Teaching medical ethics as a part of teaching the affective domain has been widely undertaken. But it is being realised that only remaining within boundaries of ethical code does not ensure application of knowledge and skill. Dealing with patient and their relatives need a practitioner to understand their own value system, value orientation of others and then make clinical decisions under the purview of delineated ethical values. This can be achieved by teaching how to differentiate between ideas, how to respond, how to support, how to debate in support of one's values, how to formulate a viewpoint, how to manage in accordance to values, and such skills.

How can it be achieved?

Five categories of the affective domain, from lower to higher order, proposed by DR Krathwohl, whose pioneer work remains the cornerstone till this day, are:


i) Receiving (to be aware of a situation, to be able to be selectively attentive)

ii) Responding to (to actively participate)

iii) Valuing (to accept, to commit)

iv) Organisation (comparing, relating and synthesising values) and

v) Characterisation by value set (value system that controls behaviour).

Teaching the heart has to be progressively done through the four years of MBBS and through these five steps which are aligned as a pyramid with receiving at the bottom and internalising at the top.


Realistic case studies graduating from less complex moral dilemmas to intense ethical and moral dilemma can be used. Imparting communication skills from first-year to final-year MBBS and inclusion of literature and writing which focus on emotive and cognitive dimensions have shown to enhance empathy, a component of the affective domain. Reflective writing exercises, attending and participating theatrical performances are techniques that help enhancing emotional quotient amidst grueling curriculums, peer pressure, social demands, all of it at an age that generates more questions than answers. A crucial step however is to train the teacher adequately in machinations of teaching to the "heart".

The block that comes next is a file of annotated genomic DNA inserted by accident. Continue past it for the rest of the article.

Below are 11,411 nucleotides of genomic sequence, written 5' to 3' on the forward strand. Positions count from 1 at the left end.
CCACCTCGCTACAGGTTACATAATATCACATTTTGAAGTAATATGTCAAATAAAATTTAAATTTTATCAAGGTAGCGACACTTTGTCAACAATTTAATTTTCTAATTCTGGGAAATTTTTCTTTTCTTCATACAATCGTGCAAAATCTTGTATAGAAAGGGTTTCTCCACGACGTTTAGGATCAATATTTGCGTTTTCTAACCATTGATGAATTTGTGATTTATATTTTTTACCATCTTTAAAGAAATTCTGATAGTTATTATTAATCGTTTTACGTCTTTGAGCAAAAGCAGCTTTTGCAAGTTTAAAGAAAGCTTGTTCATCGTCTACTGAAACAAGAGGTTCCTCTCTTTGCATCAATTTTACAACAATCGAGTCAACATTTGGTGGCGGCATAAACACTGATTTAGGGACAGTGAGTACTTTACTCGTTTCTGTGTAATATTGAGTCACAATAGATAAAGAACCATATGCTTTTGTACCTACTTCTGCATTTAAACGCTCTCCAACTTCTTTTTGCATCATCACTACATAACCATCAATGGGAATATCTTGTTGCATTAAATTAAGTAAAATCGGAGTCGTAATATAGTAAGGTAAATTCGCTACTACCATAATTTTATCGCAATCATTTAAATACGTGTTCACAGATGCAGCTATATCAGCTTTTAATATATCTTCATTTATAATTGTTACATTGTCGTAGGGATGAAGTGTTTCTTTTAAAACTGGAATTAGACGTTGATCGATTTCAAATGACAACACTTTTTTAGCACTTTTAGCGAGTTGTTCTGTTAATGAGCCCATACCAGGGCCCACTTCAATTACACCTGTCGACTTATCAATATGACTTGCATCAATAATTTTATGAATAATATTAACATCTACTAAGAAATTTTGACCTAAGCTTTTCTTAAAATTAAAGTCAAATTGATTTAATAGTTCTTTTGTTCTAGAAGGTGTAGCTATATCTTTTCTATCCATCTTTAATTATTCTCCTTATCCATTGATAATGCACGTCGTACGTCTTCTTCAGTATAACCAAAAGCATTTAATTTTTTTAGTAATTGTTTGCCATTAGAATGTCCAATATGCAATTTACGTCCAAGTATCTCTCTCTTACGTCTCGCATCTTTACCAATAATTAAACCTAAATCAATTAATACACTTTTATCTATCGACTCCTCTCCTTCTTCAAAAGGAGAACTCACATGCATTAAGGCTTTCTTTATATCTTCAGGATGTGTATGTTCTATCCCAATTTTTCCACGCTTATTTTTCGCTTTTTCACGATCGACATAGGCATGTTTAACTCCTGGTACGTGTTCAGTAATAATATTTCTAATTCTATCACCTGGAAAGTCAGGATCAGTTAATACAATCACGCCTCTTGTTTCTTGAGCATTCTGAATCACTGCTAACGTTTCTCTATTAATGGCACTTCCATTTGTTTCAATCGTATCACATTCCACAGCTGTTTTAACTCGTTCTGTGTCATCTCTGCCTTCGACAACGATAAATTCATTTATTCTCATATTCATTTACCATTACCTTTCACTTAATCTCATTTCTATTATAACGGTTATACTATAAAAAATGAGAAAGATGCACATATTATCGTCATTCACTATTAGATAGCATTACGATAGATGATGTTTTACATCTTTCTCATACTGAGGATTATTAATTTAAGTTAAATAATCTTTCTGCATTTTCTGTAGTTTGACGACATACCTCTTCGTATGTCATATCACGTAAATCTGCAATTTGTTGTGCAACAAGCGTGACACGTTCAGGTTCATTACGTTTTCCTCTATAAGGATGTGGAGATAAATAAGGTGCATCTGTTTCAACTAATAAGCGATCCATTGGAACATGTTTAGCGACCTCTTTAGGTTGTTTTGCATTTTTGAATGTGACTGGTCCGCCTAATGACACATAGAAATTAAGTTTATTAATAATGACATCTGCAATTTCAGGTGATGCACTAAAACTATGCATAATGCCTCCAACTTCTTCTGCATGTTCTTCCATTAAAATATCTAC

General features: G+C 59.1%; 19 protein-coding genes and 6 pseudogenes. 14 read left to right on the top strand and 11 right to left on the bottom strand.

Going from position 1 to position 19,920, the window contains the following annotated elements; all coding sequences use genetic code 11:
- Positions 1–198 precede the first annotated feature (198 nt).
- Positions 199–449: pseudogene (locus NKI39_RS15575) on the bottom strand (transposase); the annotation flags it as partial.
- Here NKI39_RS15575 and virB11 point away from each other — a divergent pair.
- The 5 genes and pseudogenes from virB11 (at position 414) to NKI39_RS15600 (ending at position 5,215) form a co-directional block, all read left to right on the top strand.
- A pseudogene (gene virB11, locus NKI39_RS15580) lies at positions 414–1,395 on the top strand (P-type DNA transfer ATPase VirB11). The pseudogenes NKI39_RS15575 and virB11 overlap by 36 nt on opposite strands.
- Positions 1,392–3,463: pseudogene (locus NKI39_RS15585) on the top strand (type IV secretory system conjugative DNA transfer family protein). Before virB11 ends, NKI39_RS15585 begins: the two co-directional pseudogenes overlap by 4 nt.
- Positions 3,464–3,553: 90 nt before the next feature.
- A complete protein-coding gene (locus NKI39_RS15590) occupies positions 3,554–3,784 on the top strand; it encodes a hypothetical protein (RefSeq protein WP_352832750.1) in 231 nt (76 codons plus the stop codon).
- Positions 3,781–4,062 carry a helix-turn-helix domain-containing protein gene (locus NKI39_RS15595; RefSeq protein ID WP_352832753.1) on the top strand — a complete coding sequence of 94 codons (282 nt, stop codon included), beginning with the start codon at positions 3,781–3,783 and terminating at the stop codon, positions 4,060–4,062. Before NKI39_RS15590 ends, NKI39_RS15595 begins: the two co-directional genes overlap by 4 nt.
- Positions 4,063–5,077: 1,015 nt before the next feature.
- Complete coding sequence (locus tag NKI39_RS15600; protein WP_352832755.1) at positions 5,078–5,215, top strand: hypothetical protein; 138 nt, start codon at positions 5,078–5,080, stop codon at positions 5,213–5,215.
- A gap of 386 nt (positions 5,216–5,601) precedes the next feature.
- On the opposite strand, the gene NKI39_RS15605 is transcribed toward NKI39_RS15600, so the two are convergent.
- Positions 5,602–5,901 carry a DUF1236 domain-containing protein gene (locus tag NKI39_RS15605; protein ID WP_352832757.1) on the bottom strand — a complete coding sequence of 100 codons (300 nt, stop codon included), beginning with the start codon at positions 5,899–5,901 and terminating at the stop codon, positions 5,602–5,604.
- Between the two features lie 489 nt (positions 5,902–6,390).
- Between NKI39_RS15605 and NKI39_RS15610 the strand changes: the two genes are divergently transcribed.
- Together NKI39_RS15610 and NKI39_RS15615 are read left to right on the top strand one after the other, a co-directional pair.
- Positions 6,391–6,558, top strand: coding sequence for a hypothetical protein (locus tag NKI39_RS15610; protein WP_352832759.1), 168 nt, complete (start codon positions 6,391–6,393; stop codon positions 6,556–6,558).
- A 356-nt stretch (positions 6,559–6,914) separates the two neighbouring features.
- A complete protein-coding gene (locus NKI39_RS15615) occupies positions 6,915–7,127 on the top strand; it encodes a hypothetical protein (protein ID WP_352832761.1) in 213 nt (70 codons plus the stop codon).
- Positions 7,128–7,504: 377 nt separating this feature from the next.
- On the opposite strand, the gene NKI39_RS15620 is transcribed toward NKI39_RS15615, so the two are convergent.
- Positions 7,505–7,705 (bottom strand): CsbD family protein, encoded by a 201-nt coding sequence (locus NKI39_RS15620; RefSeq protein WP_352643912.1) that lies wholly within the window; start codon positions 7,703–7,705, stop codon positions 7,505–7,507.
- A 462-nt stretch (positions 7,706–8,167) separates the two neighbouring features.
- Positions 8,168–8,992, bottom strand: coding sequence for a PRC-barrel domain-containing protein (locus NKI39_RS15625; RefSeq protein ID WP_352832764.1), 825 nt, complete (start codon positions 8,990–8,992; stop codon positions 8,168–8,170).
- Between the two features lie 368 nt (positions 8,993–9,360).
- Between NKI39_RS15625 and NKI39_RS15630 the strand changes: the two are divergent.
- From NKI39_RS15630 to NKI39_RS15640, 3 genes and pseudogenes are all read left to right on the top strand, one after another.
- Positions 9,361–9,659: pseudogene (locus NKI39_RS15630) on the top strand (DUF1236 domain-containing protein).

In its effort to move to competency-based medical education, MCI has introduced ATCOM (Attitudinal and Communication Competencies Module) since this academic year. In realising that traditional role modelling and mentoring does not address the needs of the teenager who enters a medical school it is a welcome step. However one can only be sceptical of its fruition given the pathetic capacity in medical colleges in India. Until there is capacity building to build such competency, wide range of efforts such as lectures by professionals on psychology, ethics, demands of the job; competitions for reflective writing essays, theatre performances, teaching communication, conflict management and other interpersonal skills, will help.

Negative response to crisis or stress, competitive nature of jobs, burnout, are some of the causes of suicide, which is on a rise in white-collar workers. Suicide rate among doctors is higher than normal and it is undeniably a multilayered issue often concerned with depression, easy availability of drugs, among other causes, but it is preventable. While suicide is just an example and an extreme one at that, solution to myriad such issues lie right in the curriculum that shapes a doctor.

Educational paradigm, in medicine certainly, is shifting from being teacher centric to student centric. Thus when the shift is towards students who learn on their own in a medical practise, who work in team, for long hours, in difficult and stressful workplaces, while healing the sufferings of countless, it is pertinent to have their "heart in the right place", in this case a euphemism for appropriate affective education.

Last updated: November 12, 2015 | 10:23